What is not in question is the defense, which has shown dramatic improvement over the past few weeks. This unit has played well, and for a defensive-minded coach like Rivera, he has to like the product he sees on the field. Kuechly could be awarded the Defensive Rookie of the Year award, Thomas Davis could earn Comeback Player of the Year honors and his defensive ends could be the second coming of Julius Peppers and Mike Rucker.
Just a few weeks ago, the Panthers' defensive rankings were in the middle of the pack to the bottom of the order. However, they have improved to being in the middle of the pack—if not slightly higher—in some areas again. Imagine where this team would be if they had all been on the same page two or three weeks earlier?
Options, Options, Options
The Panthers will have a lot of options entering the offseason. For Rivera, he could be in a position to boast a ridiculously talented and effective linebacking unit, complemented by the talents of Johnson and Hardy, plus the young Frank Alexander who has already made quite the impression this season. If the current linebackers remain on the roster, Rivera will have the benefit that many of his counterparts around the league will be lacking—talented depth.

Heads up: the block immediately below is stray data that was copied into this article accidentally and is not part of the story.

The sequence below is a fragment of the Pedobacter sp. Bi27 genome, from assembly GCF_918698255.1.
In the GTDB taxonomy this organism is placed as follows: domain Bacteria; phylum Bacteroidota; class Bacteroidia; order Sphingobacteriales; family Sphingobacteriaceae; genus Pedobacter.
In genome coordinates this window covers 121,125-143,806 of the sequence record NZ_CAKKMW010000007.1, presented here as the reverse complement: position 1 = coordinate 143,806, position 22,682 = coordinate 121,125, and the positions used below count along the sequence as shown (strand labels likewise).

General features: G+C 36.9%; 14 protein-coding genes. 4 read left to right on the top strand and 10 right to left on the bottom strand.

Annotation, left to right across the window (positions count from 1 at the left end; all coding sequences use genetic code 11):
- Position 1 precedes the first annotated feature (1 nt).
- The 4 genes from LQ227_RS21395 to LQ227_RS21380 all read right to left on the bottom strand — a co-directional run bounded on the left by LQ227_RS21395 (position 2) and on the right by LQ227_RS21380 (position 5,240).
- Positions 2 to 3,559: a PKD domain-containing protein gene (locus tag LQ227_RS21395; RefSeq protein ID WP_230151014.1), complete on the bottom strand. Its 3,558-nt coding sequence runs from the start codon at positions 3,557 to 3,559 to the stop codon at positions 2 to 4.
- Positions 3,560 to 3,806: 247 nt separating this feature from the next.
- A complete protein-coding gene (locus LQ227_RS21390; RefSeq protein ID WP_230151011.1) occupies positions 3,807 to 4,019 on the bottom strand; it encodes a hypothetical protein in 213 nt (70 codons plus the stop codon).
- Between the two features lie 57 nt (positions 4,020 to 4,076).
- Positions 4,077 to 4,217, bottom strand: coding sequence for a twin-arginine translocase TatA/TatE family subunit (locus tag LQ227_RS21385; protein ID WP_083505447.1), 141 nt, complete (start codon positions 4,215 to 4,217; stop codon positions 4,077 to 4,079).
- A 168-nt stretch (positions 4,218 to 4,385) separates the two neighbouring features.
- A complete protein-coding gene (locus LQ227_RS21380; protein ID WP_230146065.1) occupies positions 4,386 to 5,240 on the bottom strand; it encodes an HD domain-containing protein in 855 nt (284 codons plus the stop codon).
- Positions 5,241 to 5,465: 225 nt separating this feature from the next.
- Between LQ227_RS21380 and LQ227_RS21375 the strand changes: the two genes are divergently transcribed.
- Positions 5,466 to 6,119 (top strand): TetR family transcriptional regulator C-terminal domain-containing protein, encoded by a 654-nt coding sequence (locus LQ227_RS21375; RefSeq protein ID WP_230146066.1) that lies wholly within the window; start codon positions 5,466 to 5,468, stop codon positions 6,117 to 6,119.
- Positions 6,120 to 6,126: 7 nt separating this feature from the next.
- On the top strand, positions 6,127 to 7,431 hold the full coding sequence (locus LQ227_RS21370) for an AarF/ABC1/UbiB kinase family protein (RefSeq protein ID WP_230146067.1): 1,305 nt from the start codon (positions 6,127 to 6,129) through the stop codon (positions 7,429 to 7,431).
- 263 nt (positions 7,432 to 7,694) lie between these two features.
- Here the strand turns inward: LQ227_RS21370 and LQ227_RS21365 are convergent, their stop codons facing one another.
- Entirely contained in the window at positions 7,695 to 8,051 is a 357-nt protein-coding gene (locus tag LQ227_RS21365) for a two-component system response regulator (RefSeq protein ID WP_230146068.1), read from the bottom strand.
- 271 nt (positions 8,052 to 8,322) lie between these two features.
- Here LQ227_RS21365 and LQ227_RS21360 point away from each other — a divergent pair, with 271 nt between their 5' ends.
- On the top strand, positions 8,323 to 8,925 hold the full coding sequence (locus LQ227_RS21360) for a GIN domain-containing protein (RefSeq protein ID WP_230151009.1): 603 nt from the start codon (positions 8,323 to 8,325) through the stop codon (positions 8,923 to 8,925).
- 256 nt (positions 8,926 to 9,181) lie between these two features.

However, deals could be made that results in a trade for draft picks or an established veteran. With all of the names that have been thrown around throughout the course of this season, it's not a forgone conclusion to think that such a deal wouldn't be made. Either way, Rivera and the Carolina front office will have the upper hand in the days leading up to the draft.
It is hard to think that the Panthers will part with any of their veterans, and for that reason, one has to believe Carolina will be a deep and talented team entering the 2013 season. Locking up a couple of key free agents would definitely help Rivera, but he also has the personnel in place to win now.
Third Time's a Charm
The shortest tenure for a head coach in Carolina Panthers history was three years. That stint belonged to George Seifert, who was unable to do anything to return the Panthers to relevance and was replaced with John Fox. Undoubtedly, owner Jerry Richardson is seeing the progress made by Rivera in the stretch-run of 2012 and will have a big decision ahead of him.
It just seems unlikely that he will let Rivera go after two seasons, and even with a new general manager coming to Carolina, he should be allowed one more season to prove himself before getting the axe. With the way his team is coming along, Rivera should be able to start 2013 on a better note.
Granted, Rivera has made some questionable calls this past season but he could have done so much worse. Finishing with a 7-9 may not be seen as improvement, but it can be viewed as progress from where the team started the season to where they are today.
Not everyone is sold on Rivera's ability to coach in Carolina and many have opted for bigger and better names from both the professional and collegiate ranks who can lead the Panthers to the promised land. Rivera may not be a Cowher, Kelly or Fewell but he deserves at least one more chance to get it right before handing the reigns over to someone else.